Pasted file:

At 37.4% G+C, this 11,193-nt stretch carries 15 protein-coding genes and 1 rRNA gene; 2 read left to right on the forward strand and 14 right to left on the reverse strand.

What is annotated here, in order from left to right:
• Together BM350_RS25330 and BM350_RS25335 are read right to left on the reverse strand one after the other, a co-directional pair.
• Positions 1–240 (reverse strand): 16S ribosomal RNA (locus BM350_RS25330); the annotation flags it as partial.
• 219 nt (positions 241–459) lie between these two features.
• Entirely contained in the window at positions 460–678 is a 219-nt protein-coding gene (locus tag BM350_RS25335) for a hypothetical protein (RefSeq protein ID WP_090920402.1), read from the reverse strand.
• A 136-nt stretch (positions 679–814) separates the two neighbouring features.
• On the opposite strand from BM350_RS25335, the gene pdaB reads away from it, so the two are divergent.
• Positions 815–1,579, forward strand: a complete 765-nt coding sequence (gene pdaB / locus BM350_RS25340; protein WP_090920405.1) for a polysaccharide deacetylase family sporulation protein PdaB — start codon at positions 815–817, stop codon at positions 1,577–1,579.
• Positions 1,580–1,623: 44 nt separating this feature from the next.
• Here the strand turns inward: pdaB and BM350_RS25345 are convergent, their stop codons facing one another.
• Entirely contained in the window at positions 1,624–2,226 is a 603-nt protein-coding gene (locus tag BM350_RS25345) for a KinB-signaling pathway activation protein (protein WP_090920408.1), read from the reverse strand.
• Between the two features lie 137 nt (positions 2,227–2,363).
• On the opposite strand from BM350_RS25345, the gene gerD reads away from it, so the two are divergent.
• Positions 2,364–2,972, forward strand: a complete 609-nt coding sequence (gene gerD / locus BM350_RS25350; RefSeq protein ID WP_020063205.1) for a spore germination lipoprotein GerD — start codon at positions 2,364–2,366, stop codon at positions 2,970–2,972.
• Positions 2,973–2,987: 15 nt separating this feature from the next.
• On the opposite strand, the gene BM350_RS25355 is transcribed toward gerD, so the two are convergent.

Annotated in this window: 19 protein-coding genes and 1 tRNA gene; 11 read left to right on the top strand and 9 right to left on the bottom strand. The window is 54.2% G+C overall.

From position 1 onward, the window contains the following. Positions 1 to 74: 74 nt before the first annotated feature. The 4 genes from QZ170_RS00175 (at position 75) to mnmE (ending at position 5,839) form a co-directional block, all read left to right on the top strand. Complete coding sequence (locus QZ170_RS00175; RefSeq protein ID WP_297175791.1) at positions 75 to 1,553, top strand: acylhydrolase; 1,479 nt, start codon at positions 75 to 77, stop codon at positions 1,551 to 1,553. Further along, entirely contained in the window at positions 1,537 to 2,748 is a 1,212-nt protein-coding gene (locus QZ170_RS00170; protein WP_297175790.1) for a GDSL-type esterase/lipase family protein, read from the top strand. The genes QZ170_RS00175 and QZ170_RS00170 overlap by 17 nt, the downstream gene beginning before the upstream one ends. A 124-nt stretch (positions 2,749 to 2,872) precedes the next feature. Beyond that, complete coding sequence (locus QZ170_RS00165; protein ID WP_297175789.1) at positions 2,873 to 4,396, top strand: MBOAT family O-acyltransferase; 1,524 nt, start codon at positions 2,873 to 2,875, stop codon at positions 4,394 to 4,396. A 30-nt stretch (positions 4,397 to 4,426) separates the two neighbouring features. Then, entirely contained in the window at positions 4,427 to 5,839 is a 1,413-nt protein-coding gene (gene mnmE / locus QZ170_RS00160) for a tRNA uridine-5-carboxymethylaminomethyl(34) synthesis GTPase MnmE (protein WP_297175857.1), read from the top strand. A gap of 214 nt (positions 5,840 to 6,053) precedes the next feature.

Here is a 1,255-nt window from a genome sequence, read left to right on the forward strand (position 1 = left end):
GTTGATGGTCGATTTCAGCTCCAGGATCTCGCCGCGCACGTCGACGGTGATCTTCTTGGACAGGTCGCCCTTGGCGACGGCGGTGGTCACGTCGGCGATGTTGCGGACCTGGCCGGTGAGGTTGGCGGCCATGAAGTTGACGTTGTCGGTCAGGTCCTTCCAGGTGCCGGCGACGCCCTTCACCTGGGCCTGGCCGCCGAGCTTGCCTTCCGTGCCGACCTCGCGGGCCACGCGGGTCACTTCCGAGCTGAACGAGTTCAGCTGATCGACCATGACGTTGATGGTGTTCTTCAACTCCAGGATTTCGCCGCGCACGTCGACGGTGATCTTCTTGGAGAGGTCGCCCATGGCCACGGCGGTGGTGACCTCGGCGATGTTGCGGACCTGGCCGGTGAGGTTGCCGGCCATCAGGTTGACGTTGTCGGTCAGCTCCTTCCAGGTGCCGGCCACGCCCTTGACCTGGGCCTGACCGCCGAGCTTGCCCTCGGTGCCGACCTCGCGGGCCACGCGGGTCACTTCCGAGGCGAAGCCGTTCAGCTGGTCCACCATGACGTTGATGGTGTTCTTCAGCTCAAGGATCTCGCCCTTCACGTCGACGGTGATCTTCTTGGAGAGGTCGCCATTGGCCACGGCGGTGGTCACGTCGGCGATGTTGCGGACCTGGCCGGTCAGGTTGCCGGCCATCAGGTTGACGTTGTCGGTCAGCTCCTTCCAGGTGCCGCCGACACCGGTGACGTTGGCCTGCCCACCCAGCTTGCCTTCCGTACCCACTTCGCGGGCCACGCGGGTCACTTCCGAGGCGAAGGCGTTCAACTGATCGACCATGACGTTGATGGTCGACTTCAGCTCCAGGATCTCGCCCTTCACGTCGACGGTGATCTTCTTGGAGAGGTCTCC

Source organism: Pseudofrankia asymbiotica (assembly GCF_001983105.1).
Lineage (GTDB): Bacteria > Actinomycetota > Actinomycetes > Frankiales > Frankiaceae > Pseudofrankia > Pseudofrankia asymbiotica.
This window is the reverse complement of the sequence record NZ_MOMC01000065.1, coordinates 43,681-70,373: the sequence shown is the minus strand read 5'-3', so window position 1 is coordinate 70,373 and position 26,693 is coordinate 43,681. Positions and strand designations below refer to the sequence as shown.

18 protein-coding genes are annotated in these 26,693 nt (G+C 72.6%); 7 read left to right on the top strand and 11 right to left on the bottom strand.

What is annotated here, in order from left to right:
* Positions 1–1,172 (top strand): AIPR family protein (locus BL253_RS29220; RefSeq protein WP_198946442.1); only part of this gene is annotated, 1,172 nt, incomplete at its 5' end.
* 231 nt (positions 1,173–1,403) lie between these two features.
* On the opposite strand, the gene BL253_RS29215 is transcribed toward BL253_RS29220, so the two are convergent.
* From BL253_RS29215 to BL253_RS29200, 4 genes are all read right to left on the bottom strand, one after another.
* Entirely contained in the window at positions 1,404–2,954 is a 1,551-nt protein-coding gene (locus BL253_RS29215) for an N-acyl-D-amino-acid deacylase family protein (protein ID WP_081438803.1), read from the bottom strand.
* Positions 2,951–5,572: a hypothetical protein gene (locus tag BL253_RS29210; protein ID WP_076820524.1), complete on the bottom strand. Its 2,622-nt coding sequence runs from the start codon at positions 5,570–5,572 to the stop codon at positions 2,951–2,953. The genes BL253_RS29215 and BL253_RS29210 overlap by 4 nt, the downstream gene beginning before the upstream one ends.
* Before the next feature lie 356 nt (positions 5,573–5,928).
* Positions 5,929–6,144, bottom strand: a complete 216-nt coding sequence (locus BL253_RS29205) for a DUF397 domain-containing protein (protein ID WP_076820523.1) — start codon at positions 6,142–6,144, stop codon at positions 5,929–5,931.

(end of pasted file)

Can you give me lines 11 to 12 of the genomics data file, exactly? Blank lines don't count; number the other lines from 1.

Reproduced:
• Here the strand turns inward: pdaB and BM350_RS25345 are convergent, their stop codons facing one another.
• Entirely contained in the window at positions 1,624–2,226 is a 603-nt protein-coding gene (locus tag BM350_RS25345) for a KinB-signaling pathway activation protein (protein WP_090920408.1), read from the reverse strand.